Experimental Characterization of Textile Energy Absorbers Exposed to Environmental Conditionings

Open Access
Miller, Simon W
Graduate Program:
Mechanical Engineering
Master of Science
Document Type:
Master Thesis
Date of Defense:
November 21, 2011
Committee Members:
  • Christopher Rahn, Thesis Advisor
  • Michael Andrew Yukish, Thesis Advisor
  • Charles E Bakis, Thesis Advisor
  • textile
  • energy absorber
  • load limiter
  • tear webbing
  • stitch ripping device
  • environmental conditioning
  • quasi static
  • high rate
  • crashworthy
  • restraint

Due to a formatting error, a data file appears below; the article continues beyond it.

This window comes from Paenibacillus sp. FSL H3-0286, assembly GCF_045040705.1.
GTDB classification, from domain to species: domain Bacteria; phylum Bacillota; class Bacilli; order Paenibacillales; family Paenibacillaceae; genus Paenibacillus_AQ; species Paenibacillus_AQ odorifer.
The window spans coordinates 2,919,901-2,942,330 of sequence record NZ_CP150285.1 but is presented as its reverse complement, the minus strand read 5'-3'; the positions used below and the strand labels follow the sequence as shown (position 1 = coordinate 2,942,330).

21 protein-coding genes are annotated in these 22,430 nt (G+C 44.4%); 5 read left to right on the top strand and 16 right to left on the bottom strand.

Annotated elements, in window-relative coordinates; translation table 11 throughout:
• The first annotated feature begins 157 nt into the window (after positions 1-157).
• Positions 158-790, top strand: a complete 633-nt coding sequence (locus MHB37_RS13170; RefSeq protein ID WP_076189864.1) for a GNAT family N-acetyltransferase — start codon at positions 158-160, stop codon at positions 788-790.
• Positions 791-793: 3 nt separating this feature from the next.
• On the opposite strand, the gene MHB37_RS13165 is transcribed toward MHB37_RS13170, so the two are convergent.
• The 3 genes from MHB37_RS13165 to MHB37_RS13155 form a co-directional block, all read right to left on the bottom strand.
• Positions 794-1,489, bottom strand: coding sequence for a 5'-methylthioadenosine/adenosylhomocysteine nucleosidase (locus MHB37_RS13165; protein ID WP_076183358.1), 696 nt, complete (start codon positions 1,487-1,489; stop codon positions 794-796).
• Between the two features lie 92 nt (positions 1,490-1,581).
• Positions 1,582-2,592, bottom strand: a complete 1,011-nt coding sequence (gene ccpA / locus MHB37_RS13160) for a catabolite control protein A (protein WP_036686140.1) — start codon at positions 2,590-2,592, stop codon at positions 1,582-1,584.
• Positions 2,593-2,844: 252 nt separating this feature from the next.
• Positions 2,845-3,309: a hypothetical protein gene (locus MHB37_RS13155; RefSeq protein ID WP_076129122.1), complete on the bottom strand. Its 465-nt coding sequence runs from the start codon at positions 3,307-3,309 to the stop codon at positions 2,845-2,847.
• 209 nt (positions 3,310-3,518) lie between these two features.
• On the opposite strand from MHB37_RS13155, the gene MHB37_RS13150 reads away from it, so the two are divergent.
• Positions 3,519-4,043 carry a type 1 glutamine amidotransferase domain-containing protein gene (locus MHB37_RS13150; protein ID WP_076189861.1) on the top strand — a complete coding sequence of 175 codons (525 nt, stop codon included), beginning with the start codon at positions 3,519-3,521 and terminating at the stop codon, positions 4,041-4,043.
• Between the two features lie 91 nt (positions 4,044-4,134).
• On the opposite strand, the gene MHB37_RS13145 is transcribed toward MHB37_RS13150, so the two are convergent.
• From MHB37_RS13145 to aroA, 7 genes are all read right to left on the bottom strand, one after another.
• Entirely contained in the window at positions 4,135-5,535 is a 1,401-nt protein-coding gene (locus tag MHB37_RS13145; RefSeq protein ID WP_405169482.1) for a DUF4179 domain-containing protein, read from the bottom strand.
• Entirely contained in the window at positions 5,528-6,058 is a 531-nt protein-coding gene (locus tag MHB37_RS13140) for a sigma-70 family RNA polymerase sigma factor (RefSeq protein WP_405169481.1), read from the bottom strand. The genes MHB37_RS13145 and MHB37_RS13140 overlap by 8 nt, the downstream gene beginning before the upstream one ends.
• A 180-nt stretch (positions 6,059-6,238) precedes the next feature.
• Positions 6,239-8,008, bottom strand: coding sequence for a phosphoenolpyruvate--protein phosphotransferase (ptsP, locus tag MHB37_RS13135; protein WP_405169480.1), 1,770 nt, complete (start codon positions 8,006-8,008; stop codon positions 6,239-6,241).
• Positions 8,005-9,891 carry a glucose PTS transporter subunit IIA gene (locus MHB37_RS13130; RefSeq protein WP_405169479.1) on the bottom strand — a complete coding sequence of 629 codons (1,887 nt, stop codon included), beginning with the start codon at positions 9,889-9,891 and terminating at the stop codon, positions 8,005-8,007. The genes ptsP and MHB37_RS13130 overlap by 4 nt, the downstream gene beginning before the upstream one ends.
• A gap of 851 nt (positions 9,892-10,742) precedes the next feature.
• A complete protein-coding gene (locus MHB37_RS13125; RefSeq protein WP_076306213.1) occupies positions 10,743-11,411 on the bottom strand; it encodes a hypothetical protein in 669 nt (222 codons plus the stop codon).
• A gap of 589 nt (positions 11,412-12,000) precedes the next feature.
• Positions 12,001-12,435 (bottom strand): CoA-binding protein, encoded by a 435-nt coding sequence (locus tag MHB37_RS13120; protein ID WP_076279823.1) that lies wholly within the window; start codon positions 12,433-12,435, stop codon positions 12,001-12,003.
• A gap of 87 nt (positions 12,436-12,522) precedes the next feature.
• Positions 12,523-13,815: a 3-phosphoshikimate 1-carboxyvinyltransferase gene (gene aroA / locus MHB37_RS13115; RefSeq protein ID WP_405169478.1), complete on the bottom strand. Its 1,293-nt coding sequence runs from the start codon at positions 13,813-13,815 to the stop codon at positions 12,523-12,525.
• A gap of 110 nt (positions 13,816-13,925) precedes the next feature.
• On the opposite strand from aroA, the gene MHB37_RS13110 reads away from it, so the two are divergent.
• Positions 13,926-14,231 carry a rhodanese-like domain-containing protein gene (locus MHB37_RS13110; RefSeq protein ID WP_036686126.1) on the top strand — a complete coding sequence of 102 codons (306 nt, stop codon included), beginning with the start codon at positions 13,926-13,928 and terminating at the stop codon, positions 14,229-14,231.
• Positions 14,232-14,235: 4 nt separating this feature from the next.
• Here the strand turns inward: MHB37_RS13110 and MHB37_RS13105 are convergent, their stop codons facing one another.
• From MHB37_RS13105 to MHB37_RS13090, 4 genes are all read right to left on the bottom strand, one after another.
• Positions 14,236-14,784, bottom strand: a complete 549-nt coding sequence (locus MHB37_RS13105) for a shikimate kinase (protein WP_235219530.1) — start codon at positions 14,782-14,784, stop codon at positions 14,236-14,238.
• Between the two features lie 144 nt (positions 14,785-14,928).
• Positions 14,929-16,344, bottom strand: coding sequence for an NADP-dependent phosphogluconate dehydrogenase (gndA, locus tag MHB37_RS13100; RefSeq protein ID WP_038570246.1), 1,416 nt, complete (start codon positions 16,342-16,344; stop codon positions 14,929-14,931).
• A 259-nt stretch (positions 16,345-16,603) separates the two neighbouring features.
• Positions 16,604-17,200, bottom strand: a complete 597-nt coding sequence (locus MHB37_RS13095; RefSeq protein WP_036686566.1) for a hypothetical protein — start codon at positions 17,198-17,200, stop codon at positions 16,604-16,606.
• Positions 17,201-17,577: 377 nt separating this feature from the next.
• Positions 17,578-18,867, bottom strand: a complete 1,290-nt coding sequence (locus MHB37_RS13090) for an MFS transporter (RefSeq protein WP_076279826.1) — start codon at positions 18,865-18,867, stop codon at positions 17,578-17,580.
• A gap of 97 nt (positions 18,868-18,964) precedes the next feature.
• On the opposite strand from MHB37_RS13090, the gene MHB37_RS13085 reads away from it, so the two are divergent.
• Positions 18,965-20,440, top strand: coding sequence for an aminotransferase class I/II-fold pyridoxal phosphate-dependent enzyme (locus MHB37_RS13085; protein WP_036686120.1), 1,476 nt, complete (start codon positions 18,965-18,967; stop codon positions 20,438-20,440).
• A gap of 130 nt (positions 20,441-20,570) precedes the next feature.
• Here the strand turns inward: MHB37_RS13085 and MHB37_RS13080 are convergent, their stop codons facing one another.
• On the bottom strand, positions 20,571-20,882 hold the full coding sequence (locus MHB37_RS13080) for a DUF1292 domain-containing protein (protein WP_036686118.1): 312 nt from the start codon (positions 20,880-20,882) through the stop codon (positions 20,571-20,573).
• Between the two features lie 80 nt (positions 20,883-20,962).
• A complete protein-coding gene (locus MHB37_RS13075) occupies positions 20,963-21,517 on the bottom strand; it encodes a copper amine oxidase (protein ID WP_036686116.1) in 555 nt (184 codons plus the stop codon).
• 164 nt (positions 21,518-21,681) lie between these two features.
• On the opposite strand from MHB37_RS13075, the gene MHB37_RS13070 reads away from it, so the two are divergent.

This thesis describes an experimental investigation of sub-scale textile energy absorbers for use in rotorcraft cargo restraint systems. The energy absorbers tested are textile based devices that use sacrificial elements to dissipate the kinetic energy of a moving object. The two types of devices characterized are nylon stitch-ripping devices and polyester tear webbing. A series of environmental conditioning protocols were imposed onto the textile load limiters to determine their fitness-for-purpose. The test specimens were exposed to laboratory ambient, salt-fog spray, isopropyl alcohol, hydraulic fluid, hot-water immersion, kerosene, and high and low temperatures at quasi-static rates. The devices were also tested dynamically over a range of speeds between 0 and 15 m/sec at ambient conditions. Devices were quantified using performance metrics of specific energy absorption, volumetric energy absorption, linear energy absorption, and coefficient of variation of force. The energy absorbers load profiles and energy absorbing capabilities were found to be mostly invariant to the selected conditions for quasi-static testing. However, exposure of the devices to extreme temperatures did result in the most variance in energy absorbing metrics as compared to ambient conditions. Two unique failures occurred in tear webbings that were exposed to hydraulic fluid or kerosene, one failure in each condition; the devices experienced warp fiber breakage prematurely. The energy dissipation performance metrics were found to be invariant to rate effects across tested speeds. Stitch-ripping devices showed a slight increase in force variations with rate whereas tear webbings demonstrated a significant decrease. At these high rates, it is hypothesized that the tear webbing's sacrificial elements break at the interface between the webbings instead of slipping and pulling through the webbings.